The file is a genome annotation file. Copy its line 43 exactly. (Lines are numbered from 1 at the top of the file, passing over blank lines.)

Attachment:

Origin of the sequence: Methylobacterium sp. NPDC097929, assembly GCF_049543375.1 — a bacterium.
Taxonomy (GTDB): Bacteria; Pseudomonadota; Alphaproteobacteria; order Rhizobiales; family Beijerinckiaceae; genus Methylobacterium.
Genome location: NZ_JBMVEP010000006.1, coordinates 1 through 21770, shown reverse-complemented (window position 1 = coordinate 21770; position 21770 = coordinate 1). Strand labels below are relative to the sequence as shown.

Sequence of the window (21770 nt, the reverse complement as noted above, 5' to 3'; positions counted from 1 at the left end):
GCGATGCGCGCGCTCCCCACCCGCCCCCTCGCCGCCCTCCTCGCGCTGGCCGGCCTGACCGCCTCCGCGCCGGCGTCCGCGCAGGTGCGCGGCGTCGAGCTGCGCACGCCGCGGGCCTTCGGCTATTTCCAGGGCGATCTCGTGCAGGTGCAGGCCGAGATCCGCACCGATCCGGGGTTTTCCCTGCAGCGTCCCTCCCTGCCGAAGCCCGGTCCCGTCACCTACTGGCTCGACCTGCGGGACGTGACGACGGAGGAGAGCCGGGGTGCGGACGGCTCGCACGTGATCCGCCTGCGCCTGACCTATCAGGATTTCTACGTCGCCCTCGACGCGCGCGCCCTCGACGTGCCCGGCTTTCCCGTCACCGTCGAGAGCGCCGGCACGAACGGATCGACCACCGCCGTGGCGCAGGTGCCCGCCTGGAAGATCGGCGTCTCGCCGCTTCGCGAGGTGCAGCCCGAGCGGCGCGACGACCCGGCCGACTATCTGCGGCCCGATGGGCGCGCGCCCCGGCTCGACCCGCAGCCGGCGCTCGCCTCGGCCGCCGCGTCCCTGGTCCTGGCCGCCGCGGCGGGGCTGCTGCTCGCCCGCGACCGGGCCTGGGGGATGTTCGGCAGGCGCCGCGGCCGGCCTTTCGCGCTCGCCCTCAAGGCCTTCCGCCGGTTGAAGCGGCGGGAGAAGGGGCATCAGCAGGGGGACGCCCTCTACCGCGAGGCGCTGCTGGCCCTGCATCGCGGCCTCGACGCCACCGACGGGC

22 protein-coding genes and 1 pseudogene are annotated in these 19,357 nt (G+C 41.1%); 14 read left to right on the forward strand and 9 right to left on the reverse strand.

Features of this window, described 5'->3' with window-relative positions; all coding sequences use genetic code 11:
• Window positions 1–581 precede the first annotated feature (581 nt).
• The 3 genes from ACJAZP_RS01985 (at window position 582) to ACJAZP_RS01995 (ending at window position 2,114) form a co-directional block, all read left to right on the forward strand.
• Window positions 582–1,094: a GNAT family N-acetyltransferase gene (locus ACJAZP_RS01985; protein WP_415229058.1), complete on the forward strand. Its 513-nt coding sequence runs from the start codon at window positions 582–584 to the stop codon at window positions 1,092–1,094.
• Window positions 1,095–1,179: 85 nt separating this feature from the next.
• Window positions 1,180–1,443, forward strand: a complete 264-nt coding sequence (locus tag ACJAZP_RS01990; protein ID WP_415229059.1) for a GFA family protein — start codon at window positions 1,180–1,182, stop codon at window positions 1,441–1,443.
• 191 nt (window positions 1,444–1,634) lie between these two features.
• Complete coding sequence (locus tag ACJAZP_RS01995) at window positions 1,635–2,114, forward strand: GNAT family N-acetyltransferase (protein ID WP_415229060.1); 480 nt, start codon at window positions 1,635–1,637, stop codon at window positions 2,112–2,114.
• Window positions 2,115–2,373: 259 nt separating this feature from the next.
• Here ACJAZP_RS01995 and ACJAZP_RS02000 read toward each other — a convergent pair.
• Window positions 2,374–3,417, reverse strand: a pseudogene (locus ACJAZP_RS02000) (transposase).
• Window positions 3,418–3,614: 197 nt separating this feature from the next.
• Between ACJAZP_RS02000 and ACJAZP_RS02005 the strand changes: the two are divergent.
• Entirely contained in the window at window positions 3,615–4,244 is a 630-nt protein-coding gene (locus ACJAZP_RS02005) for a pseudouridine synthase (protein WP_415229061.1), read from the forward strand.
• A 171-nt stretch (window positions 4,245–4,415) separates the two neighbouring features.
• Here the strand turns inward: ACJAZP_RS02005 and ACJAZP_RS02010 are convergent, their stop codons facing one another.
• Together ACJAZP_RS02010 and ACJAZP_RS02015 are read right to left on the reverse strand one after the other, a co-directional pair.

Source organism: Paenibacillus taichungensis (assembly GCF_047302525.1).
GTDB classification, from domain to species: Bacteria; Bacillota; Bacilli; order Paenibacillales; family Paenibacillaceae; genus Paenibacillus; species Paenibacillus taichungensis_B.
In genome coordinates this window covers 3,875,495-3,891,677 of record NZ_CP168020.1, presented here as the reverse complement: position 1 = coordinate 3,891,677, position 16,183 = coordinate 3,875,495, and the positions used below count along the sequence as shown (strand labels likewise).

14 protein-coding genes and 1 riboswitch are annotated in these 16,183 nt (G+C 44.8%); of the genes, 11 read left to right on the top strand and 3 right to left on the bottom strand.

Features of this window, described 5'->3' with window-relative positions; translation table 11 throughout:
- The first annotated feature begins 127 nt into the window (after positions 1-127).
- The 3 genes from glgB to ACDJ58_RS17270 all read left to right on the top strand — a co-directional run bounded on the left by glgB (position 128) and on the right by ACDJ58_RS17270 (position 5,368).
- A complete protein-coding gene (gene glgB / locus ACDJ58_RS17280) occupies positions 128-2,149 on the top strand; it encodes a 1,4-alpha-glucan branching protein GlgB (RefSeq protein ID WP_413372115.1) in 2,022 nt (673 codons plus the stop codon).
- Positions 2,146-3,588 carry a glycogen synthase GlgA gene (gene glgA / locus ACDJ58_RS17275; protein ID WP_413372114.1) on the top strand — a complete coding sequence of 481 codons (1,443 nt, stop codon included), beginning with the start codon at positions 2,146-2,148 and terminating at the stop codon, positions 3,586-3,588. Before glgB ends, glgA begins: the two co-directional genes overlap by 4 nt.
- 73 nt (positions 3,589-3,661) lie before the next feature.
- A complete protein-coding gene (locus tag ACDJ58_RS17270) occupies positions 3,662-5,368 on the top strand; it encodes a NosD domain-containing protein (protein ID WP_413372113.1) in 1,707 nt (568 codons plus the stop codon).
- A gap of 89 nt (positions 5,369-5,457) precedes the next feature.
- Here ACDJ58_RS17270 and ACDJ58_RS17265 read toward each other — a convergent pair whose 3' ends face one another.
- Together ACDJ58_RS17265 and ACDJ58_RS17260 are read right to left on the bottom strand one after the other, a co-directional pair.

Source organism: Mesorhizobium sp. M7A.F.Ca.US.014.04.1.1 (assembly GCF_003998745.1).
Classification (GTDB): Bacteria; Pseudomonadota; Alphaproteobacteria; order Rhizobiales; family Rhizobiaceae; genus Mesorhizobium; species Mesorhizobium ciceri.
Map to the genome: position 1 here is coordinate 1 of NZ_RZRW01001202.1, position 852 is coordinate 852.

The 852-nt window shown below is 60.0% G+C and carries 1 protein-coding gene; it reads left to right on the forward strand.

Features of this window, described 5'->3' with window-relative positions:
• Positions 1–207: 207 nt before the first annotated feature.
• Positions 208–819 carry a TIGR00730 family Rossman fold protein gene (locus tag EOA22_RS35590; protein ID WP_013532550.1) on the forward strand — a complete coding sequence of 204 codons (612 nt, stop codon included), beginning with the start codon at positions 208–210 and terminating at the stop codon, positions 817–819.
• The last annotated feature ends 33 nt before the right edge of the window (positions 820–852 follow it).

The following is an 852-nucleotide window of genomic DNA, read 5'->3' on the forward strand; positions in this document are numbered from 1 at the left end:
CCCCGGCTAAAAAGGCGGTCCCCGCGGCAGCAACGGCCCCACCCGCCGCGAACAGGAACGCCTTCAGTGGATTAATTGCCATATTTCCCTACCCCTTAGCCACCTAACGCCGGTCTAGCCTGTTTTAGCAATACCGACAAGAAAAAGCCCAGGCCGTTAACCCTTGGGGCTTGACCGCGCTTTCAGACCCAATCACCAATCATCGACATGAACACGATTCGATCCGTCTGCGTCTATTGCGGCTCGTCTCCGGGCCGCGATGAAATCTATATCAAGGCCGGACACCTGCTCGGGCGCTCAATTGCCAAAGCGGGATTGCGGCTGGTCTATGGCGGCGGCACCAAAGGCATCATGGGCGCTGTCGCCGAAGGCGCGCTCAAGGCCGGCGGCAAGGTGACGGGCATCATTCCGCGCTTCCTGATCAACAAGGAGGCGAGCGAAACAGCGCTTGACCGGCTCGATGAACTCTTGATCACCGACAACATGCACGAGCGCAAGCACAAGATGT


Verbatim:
• Positions 1–207: 207 nt before the first annotated feature.